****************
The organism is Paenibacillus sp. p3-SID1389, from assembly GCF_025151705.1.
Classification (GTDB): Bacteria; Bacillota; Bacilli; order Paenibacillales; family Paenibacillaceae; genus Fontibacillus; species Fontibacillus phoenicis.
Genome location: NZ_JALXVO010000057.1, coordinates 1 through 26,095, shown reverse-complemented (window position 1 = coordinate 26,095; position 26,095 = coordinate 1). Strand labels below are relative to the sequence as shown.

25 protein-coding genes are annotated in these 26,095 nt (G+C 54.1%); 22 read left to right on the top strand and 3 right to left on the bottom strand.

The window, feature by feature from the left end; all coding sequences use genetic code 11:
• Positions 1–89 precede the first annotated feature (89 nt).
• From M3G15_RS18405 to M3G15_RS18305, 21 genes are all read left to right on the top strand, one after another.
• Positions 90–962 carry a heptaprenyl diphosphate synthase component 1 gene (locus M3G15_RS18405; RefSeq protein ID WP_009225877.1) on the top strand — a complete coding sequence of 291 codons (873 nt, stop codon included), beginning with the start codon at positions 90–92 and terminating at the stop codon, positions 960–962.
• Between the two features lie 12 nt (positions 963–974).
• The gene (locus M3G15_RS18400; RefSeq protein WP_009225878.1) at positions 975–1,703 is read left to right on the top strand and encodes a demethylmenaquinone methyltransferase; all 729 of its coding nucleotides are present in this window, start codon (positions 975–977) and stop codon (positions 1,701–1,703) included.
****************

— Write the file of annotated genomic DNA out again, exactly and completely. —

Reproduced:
The organism is Paenibacillus sp. p3-SID1389, from assembly GCF_025151705.1.
Classification (GTDB): Bacteria; Bacillota; Bacilli; order Paenibacillales; family Paenibacillaceae; genus Fontibacillus; species Fontibacillus phoenicis.
Genome location: NZ_JALXVO010000057.1, coordinates 1 through 26,095, shown reverse-complemented (window position 1 = coordinate 26,095; position 26,095 = coordinate 1). Strand labels below are relative to the sequence as shown.

25 protein-coding genes are annotated in these 26,095 nt (G+C 54.1%); 22 read left to right on the top strand and 3 right to left on the bottom strand.

The window, feature by feature from the left end; all coding sequences use genetic code 11:
• Positions 1–89 precede the first annotated feature (89 nt).
• From M3G15_RS18405 to M3G15_RS18305, 21 genes are all read left to right on the top strand, one after another.
• Positions 90–962 carry a heptaprenyl diphosphate synthase component 1 gene (locus M3G15_RS18405; RefSeq protein ID WP_009225877.1) on the top strand — a complete coding sequence of 291 codons (873 nt, stop codon included), beginning with the start codon at positions 90–92 and terminating at the stop codon, positions 960–962.
• Between the two features lie 12 nt (positions 963–974).
• The gene (locus M3G15_RS18400; RefSeq protein WP_009225878.1) at positions 975–1,703 is read left to right on the top strand and encodes a demethylmenaquinone methyltransferase; all 729 of its coding nucleotides are present in this window, start codon (positions 975–977) and stop codon (positions 1,701–1,703) included.